Crowns are used to restore damaged teeth that do not require extraction. The crown is a cap over the tooth that allows restoration of shape, appearance, and function, while protecting it from further damage or fracture. Once completed the crown appears and functions similar to a natural tooth. A crown may be placed if you have had a root canal, a large filling is present on an existing tooth, or a tooth has been broken.
A crown is placed under local anesthetic. The tooth is then filed down and an impression is taken in order to create a custom model for your final crown. Until your final crown is fabricated in the lab, a temporary crown is placed to protect the tooth. A temporary crown may not have the same shape and colour as a final crown, but will allow for functional use of the tooth. On your second visit, the temporary crown is removed and replaced with the permanent crown where it will be cemented into place.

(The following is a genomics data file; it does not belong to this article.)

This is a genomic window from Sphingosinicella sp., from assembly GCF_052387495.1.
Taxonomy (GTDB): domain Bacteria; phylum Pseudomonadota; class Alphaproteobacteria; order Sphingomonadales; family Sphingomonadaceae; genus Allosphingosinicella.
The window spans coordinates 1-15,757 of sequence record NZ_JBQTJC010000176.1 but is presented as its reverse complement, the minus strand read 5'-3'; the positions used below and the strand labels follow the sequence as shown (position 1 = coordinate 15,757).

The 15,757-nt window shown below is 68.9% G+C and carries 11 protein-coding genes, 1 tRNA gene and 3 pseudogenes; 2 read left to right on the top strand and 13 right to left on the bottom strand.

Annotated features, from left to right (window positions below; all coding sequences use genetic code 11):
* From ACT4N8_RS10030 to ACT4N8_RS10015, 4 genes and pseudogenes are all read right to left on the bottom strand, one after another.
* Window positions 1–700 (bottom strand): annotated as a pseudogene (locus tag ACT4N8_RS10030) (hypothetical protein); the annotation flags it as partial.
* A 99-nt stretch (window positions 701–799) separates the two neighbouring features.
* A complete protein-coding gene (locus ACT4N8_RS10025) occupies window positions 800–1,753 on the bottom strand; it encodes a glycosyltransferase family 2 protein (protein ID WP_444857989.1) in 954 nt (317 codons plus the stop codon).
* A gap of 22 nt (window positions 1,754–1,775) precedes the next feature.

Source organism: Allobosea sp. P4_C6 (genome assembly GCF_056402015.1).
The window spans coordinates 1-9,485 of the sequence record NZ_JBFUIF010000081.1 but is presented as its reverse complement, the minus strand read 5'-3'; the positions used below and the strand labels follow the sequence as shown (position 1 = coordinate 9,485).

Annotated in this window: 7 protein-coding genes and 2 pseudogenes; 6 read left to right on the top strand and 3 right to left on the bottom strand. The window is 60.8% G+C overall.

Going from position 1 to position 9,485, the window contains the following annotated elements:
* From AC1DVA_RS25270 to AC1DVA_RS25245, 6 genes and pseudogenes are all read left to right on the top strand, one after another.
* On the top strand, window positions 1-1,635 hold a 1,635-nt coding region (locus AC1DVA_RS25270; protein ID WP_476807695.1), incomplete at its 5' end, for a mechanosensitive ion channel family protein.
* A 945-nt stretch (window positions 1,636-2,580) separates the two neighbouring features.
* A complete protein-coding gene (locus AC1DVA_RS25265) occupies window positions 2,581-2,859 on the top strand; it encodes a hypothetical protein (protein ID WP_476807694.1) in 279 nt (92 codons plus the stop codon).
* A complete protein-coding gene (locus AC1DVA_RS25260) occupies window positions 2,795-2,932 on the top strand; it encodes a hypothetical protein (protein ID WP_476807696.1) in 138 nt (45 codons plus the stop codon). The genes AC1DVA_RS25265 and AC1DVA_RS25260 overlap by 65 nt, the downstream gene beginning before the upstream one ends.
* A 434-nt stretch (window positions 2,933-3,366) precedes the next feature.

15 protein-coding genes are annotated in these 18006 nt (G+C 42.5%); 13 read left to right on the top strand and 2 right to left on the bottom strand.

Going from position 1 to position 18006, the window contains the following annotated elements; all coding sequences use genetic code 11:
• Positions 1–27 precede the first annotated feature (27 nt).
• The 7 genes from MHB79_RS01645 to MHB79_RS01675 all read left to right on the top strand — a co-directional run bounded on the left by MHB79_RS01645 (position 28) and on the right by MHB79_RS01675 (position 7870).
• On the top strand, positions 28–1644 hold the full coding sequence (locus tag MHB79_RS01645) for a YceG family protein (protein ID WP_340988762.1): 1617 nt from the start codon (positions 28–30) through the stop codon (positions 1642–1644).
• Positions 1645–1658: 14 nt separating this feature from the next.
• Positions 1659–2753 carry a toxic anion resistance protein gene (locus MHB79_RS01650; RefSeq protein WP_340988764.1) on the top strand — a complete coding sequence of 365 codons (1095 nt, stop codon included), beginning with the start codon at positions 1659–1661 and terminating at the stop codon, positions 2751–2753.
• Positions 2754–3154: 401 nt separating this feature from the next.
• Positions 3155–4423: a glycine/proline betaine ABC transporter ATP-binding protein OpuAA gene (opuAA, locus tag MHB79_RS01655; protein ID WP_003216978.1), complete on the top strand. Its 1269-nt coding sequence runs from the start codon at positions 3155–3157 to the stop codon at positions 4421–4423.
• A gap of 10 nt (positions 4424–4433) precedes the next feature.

Different types of crowns
- Porcelain crowns have the most natural appearance. They are more brittle than metal crowns causing them to occasionally chip more easily.
- Porcelain-fused-to-metal crowns have a natural appearance similar to a porcelain crown but are stronger in nature due to the addition of metal. They tend to not chip as easily as porcelain crowns.
- Metal crowns are fabricated of gold or silver. They tend to be more durable allowing them to last a long time without chipping or breaking. They are commonly used on children as they are not damaging to the opposing teeth. However, the metallic crowns do not have a natural look and feel compared to the porcelain crowns.